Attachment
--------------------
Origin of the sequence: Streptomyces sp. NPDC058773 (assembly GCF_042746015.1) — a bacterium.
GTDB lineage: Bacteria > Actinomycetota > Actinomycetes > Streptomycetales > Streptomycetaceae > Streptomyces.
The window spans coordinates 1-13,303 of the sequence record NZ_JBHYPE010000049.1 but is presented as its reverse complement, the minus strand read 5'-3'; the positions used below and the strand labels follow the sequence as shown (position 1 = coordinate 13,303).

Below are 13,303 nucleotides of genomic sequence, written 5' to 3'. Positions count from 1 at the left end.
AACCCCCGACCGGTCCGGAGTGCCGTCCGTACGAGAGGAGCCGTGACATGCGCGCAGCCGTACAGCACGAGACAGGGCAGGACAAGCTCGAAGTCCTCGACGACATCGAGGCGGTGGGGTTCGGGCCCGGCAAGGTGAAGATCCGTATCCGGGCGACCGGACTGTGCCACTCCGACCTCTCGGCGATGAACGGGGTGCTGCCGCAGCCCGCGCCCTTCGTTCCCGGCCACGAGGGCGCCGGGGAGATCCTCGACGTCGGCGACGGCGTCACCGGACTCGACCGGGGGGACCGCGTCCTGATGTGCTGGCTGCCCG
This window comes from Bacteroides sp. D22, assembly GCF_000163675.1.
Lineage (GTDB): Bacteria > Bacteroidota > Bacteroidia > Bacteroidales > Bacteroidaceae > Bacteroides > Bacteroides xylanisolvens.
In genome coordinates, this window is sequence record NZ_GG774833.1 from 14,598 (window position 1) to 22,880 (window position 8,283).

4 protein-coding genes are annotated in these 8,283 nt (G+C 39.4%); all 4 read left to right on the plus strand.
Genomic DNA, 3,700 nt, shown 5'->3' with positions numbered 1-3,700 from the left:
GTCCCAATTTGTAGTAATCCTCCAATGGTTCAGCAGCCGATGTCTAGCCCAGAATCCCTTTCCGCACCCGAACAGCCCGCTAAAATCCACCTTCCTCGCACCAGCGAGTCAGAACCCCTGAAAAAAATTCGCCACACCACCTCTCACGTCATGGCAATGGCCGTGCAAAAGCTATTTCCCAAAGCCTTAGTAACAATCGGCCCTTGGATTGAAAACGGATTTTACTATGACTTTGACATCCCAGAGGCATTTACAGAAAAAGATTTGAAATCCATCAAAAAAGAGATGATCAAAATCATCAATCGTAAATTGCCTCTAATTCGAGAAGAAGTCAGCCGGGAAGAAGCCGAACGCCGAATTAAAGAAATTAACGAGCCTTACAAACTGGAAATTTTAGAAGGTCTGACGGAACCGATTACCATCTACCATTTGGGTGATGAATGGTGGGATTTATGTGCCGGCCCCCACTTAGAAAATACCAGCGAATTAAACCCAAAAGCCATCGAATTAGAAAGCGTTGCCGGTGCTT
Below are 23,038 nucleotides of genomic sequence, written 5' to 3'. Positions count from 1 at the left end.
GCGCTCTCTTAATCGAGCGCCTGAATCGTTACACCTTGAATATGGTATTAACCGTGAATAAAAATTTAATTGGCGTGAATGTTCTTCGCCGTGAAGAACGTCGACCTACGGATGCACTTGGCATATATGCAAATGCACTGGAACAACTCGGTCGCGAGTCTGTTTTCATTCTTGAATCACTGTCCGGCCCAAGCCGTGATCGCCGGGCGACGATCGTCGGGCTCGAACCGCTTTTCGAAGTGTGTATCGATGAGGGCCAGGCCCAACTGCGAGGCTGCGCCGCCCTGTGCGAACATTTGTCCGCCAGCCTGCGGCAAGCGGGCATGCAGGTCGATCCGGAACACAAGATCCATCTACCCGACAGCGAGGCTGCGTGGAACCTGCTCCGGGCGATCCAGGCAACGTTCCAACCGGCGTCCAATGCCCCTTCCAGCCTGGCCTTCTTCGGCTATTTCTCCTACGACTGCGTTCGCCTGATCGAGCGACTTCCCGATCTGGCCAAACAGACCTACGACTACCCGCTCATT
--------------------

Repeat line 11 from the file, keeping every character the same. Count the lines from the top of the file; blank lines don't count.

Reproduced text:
GTCCCAATTTGTAGTAATCCTCCAATGGTTCAGCAGCCGATGTCTAGCCCAGAATCCCTTTCCGCACCCGAACAGCCCGCTAAAATCCACCTTCCTCGCACCAGCGAGTCAGAACCCCTGAAAAAAATTCGCCACACCACCTCTCACGTCATGGCAATGGCCGTGCAAAAGCTATTTCCCAAAGCCTTAGTAACAATCGGCCCTTGGATTGAAAACGGATTTTACTATGACTTTGACATCCCAGAGGCATTTACAGAAAAAGATTTGAAATCCATCAAAAAAGAGATGATCAAAATCATCAATCGTAAATTGCCTCTAATTCGAGAAGAAGTCAGCCGGGAAGAAGCCGAACGCCGAATTAAAGAAATTAACGAGCCTTACAAACTGGAAATTTTAGAAGGTCTGACGGAACCGATTACCATCTACCATTTGGGTGATGAATGGTGGGATTTATGTGCCGGCCCCCACTTAGAAAATACCAGCGAATTAAACCCAAAAGCCATCGAATTAGAAAGCGTTGCCGGTGCTT